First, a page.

In particular, if G is the extended z-plane, then

q

J(z) =f(oo)+ L1Pk(z)
k=l

HINT. Separate the sets Et in (} by contours "" (la = I, 2, ..• , q) and in
the domain cut off from the variable domain Gn, converging to G, by the con-
tours Yk• represent /(z) by Cauchy's formula..

REMARK, 'Pt(z) has on Ek the same singularities a.s /(z) and is the analogue
of the principal pa.rt of the Laurent expansion in the neighbourhood of an
isolated singularity.

1313. Prove that if Ee NF, then E is .F-removable in any domain
G => E (removableness of nul sets).

HINT, Make use of the result of the preceding problem.

1314. Prove that if Eke NF (k = I, 2, ... , q) and E1 n EJ = 0
q

(i =F j), then E = LJ Ek c: NF (the property of analyticity of nul
k=l

sets).
1315. Prove that if E c: NF• then E does not contain interior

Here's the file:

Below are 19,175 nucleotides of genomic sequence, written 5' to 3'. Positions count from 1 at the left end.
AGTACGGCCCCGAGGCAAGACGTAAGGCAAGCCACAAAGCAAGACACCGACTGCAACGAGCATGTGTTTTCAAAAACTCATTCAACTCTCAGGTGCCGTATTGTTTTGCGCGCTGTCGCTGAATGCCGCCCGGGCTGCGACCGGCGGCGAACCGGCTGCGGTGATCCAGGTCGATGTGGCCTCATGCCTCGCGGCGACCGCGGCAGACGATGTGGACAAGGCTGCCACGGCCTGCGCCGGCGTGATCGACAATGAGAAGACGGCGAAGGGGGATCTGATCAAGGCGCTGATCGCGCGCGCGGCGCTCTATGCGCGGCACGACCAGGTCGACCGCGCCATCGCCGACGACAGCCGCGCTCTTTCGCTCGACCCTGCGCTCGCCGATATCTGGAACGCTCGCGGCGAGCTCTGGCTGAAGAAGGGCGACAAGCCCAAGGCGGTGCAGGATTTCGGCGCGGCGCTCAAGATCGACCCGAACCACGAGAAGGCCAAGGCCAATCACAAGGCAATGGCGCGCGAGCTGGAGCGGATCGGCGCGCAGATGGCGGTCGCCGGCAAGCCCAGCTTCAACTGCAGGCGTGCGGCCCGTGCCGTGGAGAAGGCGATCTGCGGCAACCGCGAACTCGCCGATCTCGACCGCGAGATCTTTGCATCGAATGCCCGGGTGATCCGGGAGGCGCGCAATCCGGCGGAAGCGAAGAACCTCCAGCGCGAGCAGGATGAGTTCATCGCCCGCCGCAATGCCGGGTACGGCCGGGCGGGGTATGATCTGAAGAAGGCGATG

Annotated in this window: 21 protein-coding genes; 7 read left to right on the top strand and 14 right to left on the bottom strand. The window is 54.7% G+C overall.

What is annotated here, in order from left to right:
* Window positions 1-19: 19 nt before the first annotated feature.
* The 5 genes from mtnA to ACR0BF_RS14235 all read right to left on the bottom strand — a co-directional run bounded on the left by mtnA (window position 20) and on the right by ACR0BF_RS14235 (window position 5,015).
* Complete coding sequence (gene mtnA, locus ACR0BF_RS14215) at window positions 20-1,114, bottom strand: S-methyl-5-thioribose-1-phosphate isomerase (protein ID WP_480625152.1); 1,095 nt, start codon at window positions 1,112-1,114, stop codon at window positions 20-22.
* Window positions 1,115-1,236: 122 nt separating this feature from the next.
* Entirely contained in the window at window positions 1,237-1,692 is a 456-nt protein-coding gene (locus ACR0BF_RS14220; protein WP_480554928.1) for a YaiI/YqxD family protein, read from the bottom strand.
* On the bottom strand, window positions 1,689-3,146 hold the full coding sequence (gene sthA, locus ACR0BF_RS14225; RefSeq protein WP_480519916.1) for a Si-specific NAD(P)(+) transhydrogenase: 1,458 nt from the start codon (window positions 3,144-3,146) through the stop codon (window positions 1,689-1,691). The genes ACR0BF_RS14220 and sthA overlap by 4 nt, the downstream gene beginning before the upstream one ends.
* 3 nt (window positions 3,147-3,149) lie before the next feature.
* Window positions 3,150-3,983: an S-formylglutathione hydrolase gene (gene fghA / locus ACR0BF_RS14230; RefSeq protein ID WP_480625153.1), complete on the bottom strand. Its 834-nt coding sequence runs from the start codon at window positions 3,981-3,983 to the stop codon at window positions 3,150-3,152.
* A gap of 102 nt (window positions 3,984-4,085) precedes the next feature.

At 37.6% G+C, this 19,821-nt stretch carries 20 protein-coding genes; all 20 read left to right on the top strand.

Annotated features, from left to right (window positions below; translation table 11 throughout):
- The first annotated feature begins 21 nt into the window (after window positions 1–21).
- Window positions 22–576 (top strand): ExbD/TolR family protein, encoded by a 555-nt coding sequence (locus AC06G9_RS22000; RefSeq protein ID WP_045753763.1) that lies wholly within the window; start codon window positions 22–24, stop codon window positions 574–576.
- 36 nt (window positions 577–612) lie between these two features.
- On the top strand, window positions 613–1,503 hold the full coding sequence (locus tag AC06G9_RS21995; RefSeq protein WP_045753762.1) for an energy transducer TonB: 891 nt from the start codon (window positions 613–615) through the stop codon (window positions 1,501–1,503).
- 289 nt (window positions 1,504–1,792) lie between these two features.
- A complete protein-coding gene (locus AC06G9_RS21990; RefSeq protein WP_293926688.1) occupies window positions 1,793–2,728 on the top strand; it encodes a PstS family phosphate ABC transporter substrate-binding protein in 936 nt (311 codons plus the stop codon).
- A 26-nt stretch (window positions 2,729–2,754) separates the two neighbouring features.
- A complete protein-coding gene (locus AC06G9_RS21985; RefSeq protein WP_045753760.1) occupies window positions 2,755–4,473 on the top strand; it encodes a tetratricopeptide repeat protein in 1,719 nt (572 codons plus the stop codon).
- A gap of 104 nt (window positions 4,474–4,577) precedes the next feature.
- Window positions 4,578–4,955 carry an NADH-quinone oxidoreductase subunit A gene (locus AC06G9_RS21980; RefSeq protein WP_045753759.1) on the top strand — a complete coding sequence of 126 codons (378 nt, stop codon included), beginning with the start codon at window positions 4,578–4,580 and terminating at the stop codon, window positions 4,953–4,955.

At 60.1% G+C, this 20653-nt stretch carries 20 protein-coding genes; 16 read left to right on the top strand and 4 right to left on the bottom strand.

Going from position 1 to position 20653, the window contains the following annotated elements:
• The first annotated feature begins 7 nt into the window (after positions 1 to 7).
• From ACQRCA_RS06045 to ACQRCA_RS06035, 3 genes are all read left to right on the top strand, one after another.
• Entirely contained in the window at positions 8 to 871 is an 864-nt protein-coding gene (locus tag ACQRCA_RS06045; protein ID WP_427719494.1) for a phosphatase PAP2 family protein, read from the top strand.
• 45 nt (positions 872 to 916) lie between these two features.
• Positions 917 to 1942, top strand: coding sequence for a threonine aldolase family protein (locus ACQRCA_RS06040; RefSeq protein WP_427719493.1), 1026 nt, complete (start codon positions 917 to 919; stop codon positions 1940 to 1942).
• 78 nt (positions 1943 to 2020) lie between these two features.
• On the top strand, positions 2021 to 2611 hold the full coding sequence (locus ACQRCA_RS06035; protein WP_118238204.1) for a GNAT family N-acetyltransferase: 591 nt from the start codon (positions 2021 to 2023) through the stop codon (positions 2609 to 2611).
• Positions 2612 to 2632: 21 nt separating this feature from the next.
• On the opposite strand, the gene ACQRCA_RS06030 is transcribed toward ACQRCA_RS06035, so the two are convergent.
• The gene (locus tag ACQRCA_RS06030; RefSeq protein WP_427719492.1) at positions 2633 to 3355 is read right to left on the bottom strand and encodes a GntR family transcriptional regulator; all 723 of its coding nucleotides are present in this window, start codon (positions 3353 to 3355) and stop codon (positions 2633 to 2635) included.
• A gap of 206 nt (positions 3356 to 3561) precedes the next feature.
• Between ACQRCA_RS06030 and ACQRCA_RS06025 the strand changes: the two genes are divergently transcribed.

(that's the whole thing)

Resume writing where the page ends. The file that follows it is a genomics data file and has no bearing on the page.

points.

Page 436

ANSWERS AND SOLUTIONS 425

n
1497. t1(z) =Im f(z)- J; oc1cw1c(z), where f(z) conformally maps D onto

k-1
the plane with horizontal outs, and

I pi if f (z) = Z-iJ + ... • a #: oo,
piz + ... , if a = oo.

n
~ 1 J og(C, z)

1498. t1(z) = 2gg(z, a)+ L.J IXk°'lc(z), w1c(z) = -2k ---a,;-da·
k=l r1c

1499. If /(a) = oo, then the field is formed by the dipole (a; p) where
I' is determined from the expansion off (z) close to the point a;

'( ) 1--1!!.__ + ... , if a #: oo, z = z-a
piz+ ••. , if a = oo.

1500. (1) If /(a) == 0, f(b) = oo, then the field is formed by the point
charges (a; 2q), (b; -2q) the flux of the vector intensity through each boundary
contour being equal to irero;

(2) If /(a) = 0, then the field is formed by the point charge (a, 2q),
the flux of the vector intensity through a boundary contour, corresponding to
a circle, in the direction of the outward normal to the domain D being equal
to 4:.irq, end through every other contour being equal to zero;

(3) The field is regular everywhere. The flux of the vector intensity
through boundary contours, transformed into circles, in the direction of the
outward normal to Dis equal to ±4:.irq (+for the contour, transformed into
the outer circle), end through every other contour it is equal to zero.

1501. See problems 1487 and 1489.
n-1